Industry observers say hydrosol itself isn’t really the issue. "Many products labeled 70 percent organic because of hydrosol actually contain the same synthetic cleansers, conditioners and preservatives found in mainstream brands," argues Kaye. But Schaeffer disagrees. "None of our products include any synthetic dyes or fragrances, and they are much more natural than conventional cosmetics," he says. Avalon claims to use as natural ingredients as possible, and man-made components are sourced directly from vegetables, not petroleum.
To Kaye, taking coconut oil and processing it into molecules not directly found in nature shouldn’t be considered an "organic" procedure. After all, she argues, the popular Dr. Bronner’s soap is made out of entirely natural, simple ingredients. Schaeffer says the issue is more complex with shampoos and a few other products, such as foaming face creams, because the active ingredients the vast majority of Americans expect haven’t been found in nature.
The debate boils down to a growing philosophical rift in the industry. Kaye insists synthetic chemicals do not belong on our bodies or in the environment. "Because surfactants don’t exist in nature, unlike, say, soap, no living cells have evolved to deal with them," she argues. Cummins adds, "Until more natural formulations can be found, many of us will choose to wash our hair with vinegar." Terressentials" shampoo doesn’t lather, even though it cleans perfectly well.
"That may be fine for some people, but show me that philosophy getting to the masses," argues founder and chairperson of Jason Natural Products Jeffrey Light. He hopes to help as many people as possible avoid petrochemical-based mass-market cosmetics, which he says often contain carcinogenic ingredients, by offering more natural alternatives that perform up to consumer expectations, even if they contain a few select synthetic components. Cummins insists that strategy will backfire, since he believes such products are not a true-enough alternative.
Regulation to the Rescue
Light believes what’s needed are rules that all companies can play by. The OCA has called for the personal-care industry to essentially adopt the standards that were established by the U.S. Department of Agriculture for organic food, and are asking for the rules to be interpreted to exclude hydrosol (since they claim it is not strictly agriculturally derived) as well as many other common ingredients.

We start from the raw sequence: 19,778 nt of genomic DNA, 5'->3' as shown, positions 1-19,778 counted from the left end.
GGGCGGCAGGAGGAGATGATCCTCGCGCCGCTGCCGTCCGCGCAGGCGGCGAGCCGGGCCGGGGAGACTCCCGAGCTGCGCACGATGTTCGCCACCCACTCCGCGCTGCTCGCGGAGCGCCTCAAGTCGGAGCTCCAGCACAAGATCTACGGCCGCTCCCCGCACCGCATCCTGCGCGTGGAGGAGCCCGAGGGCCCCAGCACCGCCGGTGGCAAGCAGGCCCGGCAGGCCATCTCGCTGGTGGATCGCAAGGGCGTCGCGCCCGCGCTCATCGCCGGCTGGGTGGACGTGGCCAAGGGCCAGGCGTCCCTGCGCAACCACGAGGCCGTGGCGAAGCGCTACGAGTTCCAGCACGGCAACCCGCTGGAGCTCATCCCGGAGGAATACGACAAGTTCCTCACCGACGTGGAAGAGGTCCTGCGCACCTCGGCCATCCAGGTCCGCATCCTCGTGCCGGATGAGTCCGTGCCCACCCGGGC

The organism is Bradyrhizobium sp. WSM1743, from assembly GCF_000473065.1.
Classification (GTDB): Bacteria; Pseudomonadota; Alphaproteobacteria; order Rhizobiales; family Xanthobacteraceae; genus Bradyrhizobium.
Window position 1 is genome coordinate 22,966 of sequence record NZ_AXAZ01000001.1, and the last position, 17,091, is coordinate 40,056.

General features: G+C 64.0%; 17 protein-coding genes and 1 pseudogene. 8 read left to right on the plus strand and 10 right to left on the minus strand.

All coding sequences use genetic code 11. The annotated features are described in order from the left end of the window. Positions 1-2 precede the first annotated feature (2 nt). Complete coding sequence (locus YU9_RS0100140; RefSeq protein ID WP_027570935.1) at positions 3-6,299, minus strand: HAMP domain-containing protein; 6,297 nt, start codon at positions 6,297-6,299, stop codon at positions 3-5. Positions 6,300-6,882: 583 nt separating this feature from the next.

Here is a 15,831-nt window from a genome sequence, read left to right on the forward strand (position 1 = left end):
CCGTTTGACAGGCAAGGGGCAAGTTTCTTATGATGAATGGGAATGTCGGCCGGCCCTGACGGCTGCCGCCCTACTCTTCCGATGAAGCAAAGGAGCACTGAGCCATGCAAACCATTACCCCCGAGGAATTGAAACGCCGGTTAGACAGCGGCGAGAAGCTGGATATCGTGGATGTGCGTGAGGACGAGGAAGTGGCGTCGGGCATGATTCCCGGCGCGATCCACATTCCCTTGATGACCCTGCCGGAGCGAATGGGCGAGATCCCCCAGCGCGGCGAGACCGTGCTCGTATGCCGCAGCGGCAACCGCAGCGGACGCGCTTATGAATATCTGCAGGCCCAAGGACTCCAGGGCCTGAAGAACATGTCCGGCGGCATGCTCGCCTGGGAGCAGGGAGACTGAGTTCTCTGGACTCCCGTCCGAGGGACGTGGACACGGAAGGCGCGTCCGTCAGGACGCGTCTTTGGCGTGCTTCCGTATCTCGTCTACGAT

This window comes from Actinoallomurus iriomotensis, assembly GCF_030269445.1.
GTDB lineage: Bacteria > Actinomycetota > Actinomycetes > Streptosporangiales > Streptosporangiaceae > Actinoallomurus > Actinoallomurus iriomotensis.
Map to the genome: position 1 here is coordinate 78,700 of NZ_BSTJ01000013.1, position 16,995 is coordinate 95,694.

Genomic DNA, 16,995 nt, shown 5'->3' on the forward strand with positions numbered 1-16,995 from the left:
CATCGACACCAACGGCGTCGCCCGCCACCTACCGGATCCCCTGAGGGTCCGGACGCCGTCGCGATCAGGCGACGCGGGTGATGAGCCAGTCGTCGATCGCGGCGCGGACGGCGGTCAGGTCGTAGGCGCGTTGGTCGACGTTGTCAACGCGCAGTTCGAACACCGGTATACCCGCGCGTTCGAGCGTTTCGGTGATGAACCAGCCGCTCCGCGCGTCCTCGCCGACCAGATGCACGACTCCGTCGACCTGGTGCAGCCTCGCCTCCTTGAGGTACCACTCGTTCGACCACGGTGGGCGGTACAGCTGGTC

Schaeffer argues that hydrosol is covered already by the food laws because it can be certified, and he says it should be defined as agriculturally derived. He also believes some of the other food rules wouldn’t be appropriate. "Personal-care products tend to be kept longer than foods," he says, "and are often stored in warm, moist places, where they are at serious risk of attack from microorganisms." Critics say they would rather refrigerate their cosmetics than use synthetic preservatives, especially since a strong case can be made that our skin actually absorbs chemicals quite readily, especially when wet and warmed by a bath or shower.
Since the federal government currently has no plans to regulate the organic content of personal-care products, the torch has been taken up by the industry, a point that irks some detractors. Katherine DiMatteo, executive director of the Organic Trade Association, says a diverse task force has formed to develop voluntary guidelines. She says genetic engineering, petrochemicals and irradiation clearly won&#
39;t be allowed, and fair rules for hydrosol will be established. "Depending on the climate in Washington and the industry, we"ll then make a decision about whether the standards should be legislated," says DiMatteo.
Schaeffer and Light strongly support labeling guidelines, even, they say, if it means they will no longer be able to advertise certain products as organic. Schaeffer says regulations will help stimulate much-needed research into natural alternatives to synthetic ingredients, since "companies are now afraid to invest too much in a process that might get excluded from future rules."
Until more specific regulations are in place, consumers will have to continue to read labels carefully and do their own homework.
BRIAN HOWARD is managing editor of E. JAIME deBLANC-KNOWLES contributed research.